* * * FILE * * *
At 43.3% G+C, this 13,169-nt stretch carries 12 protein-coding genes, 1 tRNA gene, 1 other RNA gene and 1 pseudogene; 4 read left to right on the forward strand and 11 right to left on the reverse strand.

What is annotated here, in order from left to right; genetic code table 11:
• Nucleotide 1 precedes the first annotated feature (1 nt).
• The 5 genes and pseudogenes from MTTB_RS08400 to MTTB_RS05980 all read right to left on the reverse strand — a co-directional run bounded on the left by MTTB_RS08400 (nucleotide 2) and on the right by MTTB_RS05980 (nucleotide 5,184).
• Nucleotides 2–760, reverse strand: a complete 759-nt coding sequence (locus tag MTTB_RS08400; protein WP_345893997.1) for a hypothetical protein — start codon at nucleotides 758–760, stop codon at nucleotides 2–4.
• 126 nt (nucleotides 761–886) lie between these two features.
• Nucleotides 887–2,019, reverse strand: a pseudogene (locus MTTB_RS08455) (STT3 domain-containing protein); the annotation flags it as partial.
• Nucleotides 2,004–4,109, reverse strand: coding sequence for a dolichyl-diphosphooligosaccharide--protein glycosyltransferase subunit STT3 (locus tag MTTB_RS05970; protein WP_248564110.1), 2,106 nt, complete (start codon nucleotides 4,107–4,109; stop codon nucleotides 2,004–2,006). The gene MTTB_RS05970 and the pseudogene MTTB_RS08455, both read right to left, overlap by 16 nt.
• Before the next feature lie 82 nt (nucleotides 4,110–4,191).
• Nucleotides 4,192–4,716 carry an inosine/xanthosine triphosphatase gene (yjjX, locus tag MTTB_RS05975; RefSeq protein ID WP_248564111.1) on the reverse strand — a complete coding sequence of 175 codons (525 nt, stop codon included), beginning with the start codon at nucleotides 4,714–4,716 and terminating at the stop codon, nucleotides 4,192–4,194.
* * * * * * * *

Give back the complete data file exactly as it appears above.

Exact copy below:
At 43.3% G+C, this 13,169-nt stretch carries 12 protein-coding genes, 1 tRNA gene, 1 other RNA gene and 1 pseudogene; 4 read left to right on the forward strand and 11 right to left on the reverse strand.

What is annotated here, in order from left to right; genetic code table 11:
• Nucleotide 1 precedes the first annotated feature (1 nt).
• The 5 genes and pseudogenes from MTTB_RS08400 to MTTB_RS05980 all read right to left on the reverse strand — a co-directional run bounded on the left by MTTB_RS08400 (nucleotide 2) and on the right by MTTB_RS05980 (nucleotide 5,184).
• Nucleotides 2–760, reverse strand: a complete 759-nt coding sequence (locus tag MTTB_RS08400; protein WP_345893997.1) for a hypothetical protein — start codon at nucleotides 758–760, stop codon at nucleotides 2–4.
• 126 nt (nucleotides 761–886) lie between these two features.
• Nucleotides 887–2,019, reverse strand: a pseudogene (locus MTTB_RS08455) (STT3 domain-containing protein); the annotation flags it as partial.
• Nucleotides 2,004–4,109, reverse strand: coding sequence for a dolichyl-diphosphooligosaccharide--protein glycosyltransferase subunit STT3 (locus tag MTTB_RS05970; protein WP_248564110.1), 2,106 nt, complete (start codon nucleotides 4,107–4,109; stop codon nucleotides 2,004–2,006). The gene MTTB_RS05970 and the pseudogene MTTB_RS08455, both read right to left, overlap by 16 nt.
• Before the next feature lie 82 nt (nucleotides 4,110–4,191).
• Nucleotides 4,192–4,716 carry an inosine/xanthosine triphosphatase gene (yjjX, locus tag MTTB_RS05975; RefSeq protein ID WP_248564111.1) on the reverse strand — a complete coding sequence of 175 codons (525 nt, stop codon included), beginning with the start codon at nucleotides 4,714–4,716 and terminating at the stop codon, nucleotides 4,192–4,194.